I’ve had a strange problem this year with sourcing chiles with consistent heat. Sometimes they’re fiery, other times they’re meh. There are also times when the chiles –- jalapenos and Fresnos, taste like regular bell peppers. Thai chiles –-homegrown and purchase from farmers’ markets, may excite the palate or fall flat. Serranos are consistently hot but can be one-note if that’s all you use. I deploy chiles in stir-fries, tuck them into banh mi, and drop them into hot bowls of pho noodle soup. They go into salsas, guacamole and other non-Asian dishes that we regularly eat. You expect some fruity heat but when there’s none, it can rob a dish of an element of surprise.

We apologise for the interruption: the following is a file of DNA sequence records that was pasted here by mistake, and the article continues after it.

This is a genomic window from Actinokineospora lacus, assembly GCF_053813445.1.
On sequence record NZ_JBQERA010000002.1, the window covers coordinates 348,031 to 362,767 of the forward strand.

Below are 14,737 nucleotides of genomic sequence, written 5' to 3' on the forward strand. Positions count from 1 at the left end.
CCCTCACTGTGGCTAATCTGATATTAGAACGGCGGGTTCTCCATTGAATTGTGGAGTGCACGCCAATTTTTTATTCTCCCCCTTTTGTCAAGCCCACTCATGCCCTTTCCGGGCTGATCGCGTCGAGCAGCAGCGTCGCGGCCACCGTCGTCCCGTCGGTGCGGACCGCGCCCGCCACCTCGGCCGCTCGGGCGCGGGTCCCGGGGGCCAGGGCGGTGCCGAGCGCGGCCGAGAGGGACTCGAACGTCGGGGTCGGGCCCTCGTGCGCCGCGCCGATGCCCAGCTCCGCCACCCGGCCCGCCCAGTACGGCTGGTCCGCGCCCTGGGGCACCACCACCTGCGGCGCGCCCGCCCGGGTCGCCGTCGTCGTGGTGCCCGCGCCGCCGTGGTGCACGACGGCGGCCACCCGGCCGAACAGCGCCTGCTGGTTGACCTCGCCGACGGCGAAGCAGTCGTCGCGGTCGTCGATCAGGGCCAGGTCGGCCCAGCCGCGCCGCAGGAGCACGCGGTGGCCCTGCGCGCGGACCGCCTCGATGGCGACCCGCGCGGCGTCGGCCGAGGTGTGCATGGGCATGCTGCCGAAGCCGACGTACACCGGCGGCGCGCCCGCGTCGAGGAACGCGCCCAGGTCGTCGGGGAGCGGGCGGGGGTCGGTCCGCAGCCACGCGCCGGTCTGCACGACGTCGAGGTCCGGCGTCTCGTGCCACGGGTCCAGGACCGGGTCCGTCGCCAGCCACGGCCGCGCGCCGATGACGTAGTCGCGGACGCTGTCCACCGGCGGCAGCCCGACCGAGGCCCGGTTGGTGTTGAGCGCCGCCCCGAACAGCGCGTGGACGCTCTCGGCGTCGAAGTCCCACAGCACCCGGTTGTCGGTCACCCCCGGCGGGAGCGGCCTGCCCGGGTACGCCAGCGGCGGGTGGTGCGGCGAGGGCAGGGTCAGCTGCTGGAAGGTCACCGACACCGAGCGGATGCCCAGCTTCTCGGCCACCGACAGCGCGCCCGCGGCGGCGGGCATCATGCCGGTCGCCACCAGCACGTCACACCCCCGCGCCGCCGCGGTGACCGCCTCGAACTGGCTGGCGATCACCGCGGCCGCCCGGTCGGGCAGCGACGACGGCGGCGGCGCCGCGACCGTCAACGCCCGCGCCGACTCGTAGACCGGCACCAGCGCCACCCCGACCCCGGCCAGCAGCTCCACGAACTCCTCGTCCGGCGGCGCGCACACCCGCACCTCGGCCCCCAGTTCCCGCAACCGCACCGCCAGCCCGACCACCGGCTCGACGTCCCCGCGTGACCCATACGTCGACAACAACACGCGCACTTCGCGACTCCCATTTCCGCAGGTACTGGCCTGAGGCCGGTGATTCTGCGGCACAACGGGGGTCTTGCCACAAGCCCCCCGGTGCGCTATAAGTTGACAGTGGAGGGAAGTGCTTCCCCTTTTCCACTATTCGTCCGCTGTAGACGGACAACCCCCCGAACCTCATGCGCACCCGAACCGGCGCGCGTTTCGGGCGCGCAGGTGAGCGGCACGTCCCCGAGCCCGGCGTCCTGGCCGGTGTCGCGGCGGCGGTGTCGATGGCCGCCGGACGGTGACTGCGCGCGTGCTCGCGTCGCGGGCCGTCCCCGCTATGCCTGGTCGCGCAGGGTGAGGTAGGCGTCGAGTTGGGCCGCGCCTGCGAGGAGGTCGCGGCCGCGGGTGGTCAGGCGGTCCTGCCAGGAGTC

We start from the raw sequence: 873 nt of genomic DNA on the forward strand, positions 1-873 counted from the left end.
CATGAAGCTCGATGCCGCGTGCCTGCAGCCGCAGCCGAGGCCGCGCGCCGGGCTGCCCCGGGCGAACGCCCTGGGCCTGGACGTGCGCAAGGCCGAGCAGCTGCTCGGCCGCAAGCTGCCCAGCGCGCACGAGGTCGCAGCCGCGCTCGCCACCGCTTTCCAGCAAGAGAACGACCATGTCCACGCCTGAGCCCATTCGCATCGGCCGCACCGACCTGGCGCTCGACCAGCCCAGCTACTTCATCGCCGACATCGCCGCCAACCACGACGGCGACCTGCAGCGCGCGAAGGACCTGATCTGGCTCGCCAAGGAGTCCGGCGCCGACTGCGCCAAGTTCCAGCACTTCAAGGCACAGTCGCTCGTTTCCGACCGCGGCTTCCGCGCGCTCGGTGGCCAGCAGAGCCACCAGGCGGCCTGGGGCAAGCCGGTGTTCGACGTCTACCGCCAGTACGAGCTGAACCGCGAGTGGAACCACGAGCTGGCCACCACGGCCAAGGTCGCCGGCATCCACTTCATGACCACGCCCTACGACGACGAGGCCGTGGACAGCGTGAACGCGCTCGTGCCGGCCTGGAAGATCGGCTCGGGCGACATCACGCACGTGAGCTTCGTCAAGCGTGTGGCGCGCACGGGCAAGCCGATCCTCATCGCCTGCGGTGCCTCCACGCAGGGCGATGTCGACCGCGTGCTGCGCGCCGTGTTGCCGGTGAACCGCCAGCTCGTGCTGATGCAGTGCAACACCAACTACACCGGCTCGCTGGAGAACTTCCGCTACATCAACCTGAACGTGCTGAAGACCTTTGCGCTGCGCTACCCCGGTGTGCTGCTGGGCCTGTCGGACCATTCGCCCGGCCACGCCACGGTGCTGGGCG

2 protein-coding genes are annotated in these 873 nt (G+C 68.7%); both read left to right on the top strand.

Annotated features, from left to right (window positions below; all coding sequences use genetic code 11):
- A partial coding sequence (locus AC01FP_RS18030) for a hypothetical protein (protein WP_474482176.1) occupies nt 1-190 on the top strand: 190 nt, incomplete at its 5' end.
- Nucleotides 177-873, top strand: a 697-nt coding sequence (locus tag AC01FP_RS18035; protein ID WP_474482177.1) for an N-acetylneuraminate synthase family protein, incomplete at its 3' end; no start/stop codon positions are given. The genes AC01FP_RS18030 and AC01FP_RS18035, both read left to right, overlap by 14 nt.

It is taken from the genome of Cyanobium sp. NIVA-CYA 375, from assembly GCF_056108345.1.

My interest in chiles isn’t because I’m a chile head who seeks to set my insides on fire. What I aim for is a note of fire with fragrant fruitiness. Chile heat for the sake of pure heat obliterates my senses and I can’t enjoy other elements in a dish. Vietnamese food often benefits from a moderate amount of heat. Thai food is about balancing heat with other elements too. A nice chile takes your senses close or to the edge, then lets things come back to normality.
September is when lots of chiles show up at the farmers’ market and ripen in people's yards. Let’s share our chile experiences and tips so we may learn from one another.